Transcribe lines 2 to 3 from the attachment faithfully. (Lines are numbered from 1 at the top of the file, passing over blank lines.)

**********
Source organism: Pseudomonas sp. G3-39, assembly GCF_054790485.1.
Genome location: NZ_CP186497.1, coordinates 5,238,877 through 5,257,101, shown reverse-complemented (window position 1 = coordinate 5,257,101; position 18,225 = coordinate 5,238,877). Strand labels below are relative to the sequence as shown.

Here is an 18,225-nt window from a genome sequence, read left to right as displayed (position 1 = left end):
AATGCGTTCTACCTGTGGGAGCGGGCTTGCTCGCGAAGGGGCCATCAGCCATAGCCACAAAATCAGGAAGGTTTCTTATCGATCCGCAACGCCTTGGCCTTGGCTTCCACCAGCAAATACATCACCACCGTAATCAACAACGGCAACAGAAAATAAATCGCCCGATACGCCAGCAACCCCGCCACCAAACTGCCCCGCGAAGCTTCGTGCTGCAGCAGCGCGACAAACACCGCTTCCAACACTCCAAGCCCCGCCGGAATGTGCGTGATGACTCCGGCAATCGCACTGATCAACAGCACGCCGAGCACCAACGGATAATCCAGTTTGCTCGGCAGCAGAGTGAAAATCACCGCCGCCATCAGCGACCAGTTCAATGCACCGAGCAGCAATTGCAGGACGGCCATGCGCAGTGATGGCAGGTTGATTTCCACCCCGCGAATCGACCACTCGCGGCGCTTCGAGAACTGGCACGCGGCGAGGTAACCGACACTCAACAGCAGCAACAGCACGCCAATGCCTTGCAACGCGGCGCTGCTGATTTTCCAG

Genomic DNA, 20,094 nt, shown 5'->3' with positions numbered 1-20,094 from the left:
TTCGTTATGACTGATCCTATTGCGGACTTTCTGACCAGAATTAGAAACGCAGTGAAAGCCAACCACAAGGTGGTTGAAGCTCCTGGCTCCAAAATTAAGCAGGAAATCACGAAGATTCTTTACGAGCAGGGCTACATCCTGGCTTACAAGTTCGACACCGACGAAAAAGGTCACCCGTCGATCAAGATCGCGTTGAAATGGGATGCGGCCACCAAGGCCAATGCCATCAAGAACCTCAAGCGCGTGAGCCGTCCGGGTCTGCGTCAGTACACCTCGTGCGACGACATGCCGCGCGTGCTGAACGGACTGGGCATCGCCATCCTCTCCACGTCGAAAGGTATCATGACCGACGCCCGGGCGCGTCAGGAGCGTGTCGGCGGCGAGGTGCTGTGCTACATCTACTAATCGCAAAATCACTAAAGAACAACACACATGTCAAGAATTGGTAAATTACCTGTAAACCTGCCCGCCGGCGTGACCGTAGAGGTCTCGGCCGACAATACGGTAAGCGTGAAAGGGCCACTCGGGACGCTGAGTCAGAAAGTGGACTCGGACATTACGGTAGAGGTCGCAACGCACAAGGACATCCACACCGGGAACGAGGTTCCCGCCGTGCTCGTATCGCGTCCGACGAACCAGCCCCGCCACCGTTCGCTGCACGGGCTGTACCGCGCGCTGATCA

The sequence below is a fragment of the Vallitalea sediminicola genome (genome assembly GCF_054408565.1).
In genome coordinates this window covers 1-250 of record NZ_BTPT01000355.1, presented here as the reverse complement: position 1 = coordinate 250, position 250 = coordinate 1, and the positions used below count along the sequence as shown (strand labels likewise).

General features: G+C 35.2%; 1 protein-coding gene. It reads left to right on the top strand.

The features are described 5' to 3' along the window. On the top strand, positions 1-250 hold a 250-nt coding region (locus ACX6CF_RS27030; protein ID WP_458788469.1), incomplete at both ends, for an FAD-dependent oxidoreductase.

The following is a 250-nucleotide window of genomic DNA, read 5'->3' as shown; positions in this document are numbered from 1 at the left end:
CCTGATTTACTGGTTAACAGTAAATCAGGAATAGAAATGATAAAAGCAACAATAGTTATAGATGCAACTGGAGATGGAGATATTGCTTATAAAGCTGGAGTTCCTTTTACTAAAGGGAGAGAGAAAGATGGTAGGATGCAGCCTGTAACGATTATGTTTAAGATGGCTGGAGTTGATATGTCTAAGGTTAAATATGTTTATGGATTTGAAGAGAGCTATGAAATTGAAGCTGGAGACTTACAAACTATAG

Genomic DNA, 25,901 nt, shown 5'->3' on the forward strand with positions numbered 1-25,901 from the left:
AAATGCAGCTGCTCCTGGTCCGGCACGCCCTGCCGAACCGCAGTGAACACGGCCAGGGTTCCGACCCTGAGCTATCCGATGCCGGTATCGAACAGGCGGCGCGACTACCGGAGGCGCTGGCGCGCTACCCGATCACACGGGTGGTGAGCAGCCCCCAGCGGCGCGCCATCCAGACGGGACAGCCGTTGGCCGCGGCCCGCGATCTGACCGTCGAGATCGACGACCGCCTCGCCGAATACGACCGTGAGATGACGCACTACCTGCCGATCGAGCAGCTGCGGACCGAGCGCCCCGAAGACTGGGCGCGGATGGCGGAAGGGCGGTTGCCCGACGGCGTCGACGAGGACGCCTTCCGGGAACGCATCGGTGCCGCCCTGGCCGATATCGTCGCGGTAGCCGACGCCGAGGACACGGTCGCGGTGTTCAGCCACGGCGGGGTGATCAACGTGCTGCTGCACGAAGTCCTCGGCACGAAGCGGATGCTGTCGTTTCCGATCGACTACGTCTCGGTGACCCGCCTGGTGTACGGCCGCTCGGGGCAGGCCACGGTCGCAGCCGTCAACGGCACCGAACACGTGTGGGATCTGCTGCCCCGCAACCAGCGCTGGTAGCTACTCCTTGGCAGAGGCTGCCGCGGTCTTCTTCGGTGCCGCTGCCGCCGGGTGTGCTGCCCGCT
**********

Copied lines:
Genome location: NZ_CP186497.1, coordinates 5,238,877 through 5,257,101, shown reverse-complemented (window position 1 = coordinate 5,257,101; position 18,225 = coordinate 5,238,877). Strand labels below are relative to the sequence as shown.

Here is an 18,225-nt window from a genome sequence, read left to right as displayed (position 1 = left end):